CAPE CANAVERAL,Fla. – Ahead of the first fully 3D-printed rocket launch from Cape Canaveral later this year, Relativity Space is revealing new details about its larger Terran R rocket, which could compete with the Falcon 9, SpaceX’s workhorse rocket.
Relativity Space, a Long Beach, California, company founded five years ago, is developing the first fully reusable 3D-printed rocket known as the Terran 1. Its first launch is slated for later this year from Cape Canaveral Space Force Station Launch Complex-16. Relativity has been modernizing LC-16 for launch over several years and says the launchpad will also be home to the Terran R rocket. Terran means “of this Earth” and was selected to name the rocket because the materials used to 3D print the hardware can all be found on our home planet.
On Tuesday, Relativity announced it had secured $650 million in Series E equity funding, helping the company to begin scaling up production for the Terran R. Some of the funders include notable celebrities such as Mark Cuban and Jared Leto.
“There’s an organic relationship between 3D printing and reusability, and it gives us an unparalleled advantage to design the best fully reusable rocket possible,” Relativity Space CEO and co-founder Tim Ellis said. “Over the last year, we found ourselves being asked by the market to accelerate development of our larger launch vehicle, so we knew it was time to double down on our existing plans and scale the Terran R program even faster and build production capabilities at scale sooner.”
Terran 1 is a small launch vehicle capable of launching small spacecraft of around 2,000 pounds into low-Earth orbit. According to Relativity, Terran R will be able to carry payloads weighing 20 times more at more than 44,000 pounds.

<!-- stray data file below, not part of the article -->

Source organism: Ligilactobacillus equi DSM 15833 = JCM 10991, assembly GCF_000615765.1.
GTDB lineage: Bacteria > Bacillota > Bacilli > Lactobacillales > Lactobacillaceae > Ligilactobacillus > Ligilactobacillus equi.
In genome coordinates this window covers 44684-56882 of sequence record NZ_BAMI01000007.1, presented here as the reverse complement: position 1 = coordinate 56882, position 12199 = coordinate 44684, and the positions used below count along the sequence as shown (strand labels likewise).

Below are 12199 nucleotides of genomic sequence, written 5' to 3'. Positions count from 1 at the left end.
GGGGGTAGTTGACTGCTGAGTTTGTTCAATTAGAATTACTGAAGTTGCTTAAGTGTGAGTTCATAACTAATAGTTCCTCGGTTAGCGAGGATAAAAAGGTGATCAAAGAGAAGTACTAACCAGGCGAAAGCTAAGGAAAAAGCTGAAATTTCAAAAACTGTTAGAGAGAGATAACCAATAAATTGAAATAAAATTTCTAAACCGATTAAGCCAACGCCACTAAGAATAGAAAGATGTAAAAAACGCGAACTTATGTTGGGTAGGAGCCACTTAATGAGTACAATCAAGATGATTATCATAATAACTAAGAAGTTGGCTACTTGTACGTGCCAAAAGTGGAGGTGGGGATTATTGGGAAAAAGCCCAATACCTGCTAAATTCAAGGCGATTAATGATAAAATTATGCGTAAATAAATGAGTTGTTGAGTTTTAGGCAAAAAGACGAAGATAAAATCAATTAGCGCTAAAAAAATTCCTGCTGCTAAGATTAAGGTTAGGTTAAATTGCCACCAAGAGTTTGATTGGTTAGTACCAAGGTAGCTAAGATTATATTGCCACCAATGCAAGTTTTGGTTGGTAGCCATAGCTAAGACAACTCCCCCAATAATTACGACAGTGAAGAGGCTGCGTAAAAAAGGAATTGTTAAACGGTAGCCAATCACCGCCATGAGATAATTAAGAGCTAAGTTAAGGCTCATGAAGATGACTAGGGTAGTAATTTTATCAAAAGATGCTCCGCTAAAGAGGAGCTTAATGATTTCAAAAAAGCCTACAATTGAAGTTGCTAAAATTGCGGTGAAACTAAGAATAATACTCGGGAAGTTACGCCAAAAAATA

Standing 216 feet tall, the Terran R will also be fully reusable and 3D printed. Its seven Aeon R engines produce about 302,000 pounds of thrust each. The rocket’s fairing is 5 meters wide.
Compared to the SpaceX Falcon 9, which is 229 feet tall with a 5-meter-wide fairing and capable of sending more than 50,000 pounds into low-Earth orbit, Terran R will be another option for a reusable rocket in the coming years.
Relativity Space was founded with the ultimate goal of going to Mars and building a base there with materials found on the red planet.
“Together with our first rocket Terran 1, our second product, Terran R, will continue to take advantage of Relativity’s disruptive approach to 3D printing – reduced part count, improved speed of innovation, flexibility, and reliability – to bring to market the next generation of launch vehicles,” Ellis said. “Relativity was founded with the mission to 3D print entire rockets and build humanity’s industrial base on Mars. We were inspired to make this vision a reality, and believe there needs to be dozens to hundreds of companies working to build humanity’s multiplanetary future on Mars. Scalable, autonomous 3D printing is inevitably required to thrive on Mars, and Terran R is the second product step in a long-term journey Relativity is planning ahead.”
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